Palo Alto Weekly

Real Estate - May 11, 2012

Dining al fresco

Five Palo Alto kitchens inspire a range of ideas, from adding space to incorporating outdoors

by Carol Blitzer

Norma and Steve Grimes had 40 people at their Cape Cod Revival home for Thanksgiving, debuting their almost-complete yet fully functional outdoor kitchen.

They even dined outside — in front of the fire pit, which is flanked by two outdoor heaters.

Their guests easily navigated the space between their indoor, very up-to-date kitchen and the terraced patio where the new outdoor kitchen resides.

Like at their holiday party, guests on the Palo Alto Woman's Club 2012 Kitchen Tour on May 19 will be able to pick up a snack (this time prepared by LYFE Kitchen), then take a close look at the Viking gas barbecue grill with two gas burners, a Perlick refrigerator and ice maker, huge ice bin for storing drinks, a recycle center and plenty of space for stashing covers to protect the kitchen from the elements.

The key to the whole remodel was replacing a bay window with a custom-designed NanaWall, an accordion-shaped wall that folds back to open the family room directly to the terrace. The NanaWall follows the shape of the old bay window, and the top windowpanes match other French windows at the back of the house.

"The theory was to connect the design to the interior of the house," Steve said, pointing to the matching stucco, stainless-steel cabinet doors and the honed Virginia Mist granite countertops. The granite was chosen for its durability and ability to stand up to changes in temperature.

'It's indestructible. You can put hot plates on it," he added. Even the electric outlets are covered to protect them from the elements.

The couple started with a backyard that was mostly grass, with a small patio off the living room.

"It really wasn't usable," Norma said.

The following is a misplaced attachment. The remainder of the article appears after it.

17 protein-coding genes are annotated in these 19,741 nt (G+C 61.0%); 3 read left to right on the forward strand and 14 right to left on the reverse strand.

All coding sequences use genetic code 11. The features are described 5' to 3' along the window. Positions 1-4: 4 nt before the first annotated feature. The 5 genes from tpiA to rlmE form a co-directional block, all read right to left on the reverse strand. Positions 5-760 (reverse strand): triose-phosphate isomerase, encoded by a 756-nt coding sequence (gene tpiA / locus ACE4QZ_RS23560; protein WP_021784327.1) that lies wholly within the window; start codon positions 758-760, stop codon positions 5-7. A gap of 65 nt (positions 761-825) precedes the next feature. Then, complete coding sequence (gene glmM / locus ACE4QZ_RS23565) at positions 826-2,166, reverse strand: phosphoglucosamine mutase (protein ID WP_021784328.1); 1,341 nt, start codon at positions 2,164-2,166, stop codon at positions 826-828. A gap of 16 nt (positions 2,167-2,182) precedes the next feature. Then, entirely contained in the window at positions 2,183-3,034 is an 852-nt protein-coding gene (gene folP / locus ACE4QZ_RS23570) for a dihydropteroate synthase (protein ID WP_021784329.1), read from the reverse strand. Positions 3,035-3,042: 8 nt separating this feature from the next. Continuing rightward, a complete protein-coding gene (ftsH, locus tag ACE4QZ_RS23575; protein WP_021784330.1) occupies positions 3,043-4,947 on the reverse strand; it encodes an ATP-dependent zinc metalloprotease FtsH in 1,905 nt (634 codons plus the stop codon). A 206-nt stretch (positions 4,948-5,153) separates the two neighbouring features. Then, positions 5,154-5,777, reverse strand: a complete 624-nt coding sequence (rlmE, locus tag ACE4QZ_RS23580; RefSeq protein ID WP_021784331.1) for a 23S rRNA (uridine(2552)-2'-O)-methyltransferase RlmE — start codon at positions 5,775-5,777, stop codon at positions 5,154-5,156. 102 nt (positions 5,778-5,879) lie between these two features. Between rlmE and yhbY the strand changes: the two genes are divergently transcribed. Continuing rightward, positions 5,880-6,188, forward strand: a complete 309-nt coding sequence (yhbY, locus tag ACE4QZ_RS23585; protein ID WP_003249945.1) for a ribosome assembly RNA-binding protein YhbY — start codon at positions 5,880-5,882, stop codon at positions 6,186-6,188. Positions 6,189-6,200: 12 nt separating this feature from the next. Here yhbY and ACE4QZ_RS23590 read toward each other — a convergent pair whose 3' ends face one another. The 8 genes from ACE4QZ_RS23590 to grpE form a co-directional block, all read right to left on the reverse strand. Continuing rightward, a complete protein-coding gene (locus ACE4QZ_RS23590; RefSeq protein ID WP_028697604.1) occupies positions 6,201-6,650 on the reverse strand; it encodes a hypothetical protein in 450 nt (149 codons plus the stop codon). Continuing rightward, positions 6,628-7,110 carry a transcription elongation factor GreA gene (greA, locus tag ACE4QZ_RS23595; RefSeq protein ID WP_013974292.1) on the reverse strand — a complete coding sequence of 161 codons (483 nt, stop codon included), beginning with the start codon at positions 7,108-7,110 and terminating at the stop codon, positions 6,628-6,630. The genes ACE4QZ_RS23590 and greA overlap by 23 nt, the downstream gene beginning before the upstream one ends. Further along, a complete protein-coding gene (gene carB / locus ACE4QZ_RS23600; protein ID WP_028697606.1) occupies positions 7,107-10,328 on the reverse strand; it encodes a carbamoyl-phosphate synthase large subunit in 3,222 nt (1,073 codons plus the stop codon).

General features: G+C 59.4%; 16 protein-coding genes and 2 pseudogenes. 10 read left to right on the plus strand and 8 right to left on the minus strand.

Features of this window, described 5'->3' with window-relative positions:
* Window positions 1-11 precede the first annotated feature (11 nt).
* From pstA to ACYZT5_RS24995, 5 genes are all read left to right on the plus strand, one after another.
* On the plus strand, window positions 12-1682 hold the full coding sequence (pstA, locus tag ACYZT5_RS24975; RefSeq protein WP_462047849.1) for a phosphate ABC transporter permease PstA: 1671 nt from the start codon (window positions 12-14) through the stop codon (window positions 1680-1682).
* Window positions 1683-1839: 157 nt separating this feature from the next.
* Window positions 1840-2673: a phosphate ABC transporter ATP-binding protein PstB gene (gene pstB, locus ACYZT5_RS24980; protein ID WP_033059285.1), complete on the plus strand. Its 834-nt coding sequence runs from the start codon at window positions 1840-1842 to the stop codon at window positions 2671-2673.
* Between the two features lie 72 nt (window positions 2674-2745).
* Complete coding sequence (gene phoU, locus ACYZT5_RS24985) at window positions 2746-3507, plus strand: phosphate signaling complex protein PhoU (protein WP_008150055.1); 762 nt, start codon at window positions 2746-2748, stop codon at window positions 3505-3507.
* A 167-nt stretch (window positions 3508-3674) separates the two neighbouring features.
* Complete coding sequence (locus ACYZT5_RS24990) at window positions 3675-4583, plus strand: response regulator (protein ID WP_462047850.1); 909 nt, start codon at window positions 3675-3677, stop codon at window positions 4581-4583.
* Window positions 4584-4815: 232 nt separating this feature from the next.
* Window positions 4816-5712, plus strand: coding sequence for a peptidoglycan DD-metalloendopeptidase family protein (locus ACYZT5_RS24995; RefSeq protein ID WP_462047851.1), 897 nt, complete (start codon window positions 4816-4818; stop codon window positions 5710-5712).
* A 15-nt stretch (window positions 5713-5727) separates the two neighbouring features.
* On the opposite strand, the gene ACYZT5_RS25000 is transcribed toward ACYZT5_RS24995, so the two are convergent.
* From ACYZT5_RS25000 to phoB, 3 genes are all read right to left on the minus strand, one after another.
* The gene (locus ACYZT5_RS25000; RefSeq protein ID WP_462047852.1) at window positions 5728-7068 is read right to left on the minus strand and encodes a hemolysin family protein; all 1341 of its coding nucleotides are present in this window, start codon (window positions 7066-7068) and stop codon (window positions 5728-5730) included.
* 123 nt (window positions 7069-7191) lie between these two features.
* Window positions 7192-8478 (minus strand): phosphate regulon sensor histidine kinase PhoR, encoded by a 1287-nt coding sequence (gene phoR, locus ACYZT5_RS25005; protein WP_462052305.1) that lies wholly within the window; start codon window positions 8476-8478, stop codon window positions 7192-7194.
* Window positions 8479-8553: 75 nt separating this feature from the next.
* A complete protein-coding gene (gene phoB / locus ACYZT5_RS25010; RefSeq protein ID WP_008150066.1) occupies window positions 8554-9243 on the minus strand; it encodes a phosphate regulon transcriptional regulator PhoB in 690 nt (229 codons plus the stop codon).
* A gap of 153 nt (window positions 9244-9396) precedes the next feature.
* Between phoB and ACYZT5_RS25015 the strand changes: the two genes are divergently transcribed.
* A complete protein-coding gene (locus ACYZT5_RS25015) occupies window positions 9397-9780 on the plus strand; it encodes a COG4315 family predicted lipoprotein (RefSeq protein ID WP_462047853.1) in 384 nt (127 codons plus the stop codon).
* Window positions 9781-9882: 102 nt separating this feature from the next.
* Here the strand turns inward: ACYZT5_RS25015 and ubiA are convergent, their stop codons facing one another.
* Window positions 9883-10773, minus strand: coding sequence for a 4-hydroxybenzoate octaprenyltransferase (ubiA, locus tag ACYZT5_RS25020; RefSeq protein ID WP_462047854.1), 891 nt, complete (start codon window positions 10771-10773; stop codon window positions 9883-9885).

So they decided to extend the patio out far enough to create a couple of outdoor "rooms," one a seating area around the fire pit, the other an outdoor kitchen and eating area.

The only thing they kept was a line of prunus carolinus trees that hug the back and side fences, giving their backyard privacy.

One of the biggest challenges was having a smooth walkway connecting the family room and the patio without cutting out light to the master bedroom in the basement below. They finally found a fabricator who could create an aluminum grate that hugs the base of the NanaWall.

"The grate was a major piece of engineering to make it fit perfectly," Steve said.

The metal theme continues with stainless steel around the base of the fire pit, as well as stainless-steel bands in the tumbled travertine patio.

The outdoor kitchen/terrace project added about 1,000 square feet of living space to the home, Steve said.

"We could support 100 (people at a party), maybe more," he added.

The stairs leading down to the kitchen are shallow and wide, perfect for sitting on. "People hang out on the stairs. It's almost like a little amphitheater," Steve said.

"It's really increased the indoor/outdoor living. You can walk straight out," Norma added.

The indoor kitchen will also be tour-able, including its hand-glazed custom cabinetry, Mayan travertine countertops and eucalyptus hardwood floors. And from the outdoors, one can now look back to the family room with its high sculpture-filled niche.

Highlights of the other four kitchens include:

* a 1935 home with historical touches incorporated in the new kitchen, including a brick backsplash recaptured from a brick wall made from 1906 earthquake remains;

* a Birge Clark-designed home where the owners worked collaboratively with the new architect and contractor, rearranging the kitchen's floor plan, adding space for an island, kitchen table and second sink;

* a kitchen with room to cook and entertain, and still view guests through the arches leading to the dining room;

* the third remodel over 38 years, this time bringing in more light and opening the kitchen wall to the living room.

Proceeds from the fundraiser/tour provide stipends to nonprofits serving women and children, as well as towards preserving the clubhouse, which was built in 1916.

Refreshments will be served at every house, plus there will be two chef tastings by LYFE and Flemings.

READ MORE ONLINE

For more Home and Real Estate news, visit www.paloaltoonline.com/real_estate.

What: 2012 Spring Kitchen Tour

When: Saturday, May 19, 10 a.m. to 3 p.m.

Where: Five kitchens in Palo Alto

Cost: $30; checks may be made out to Woman's Club/Kitchen Tour and sent to Woman's Club Kitchen Tour, c/o Julie Jerome, 726 Greer Road, Palo Alto, CA 94303, or purchased on the day of the tour at 2205 Waverley St., Palo Alto.

Info: 650 493-8645, info@springkitchentour.org or www.SpringKitchenTour.org

Associate Editor Carol Blitzer can be emailed at cblitzer@paweekly.com.

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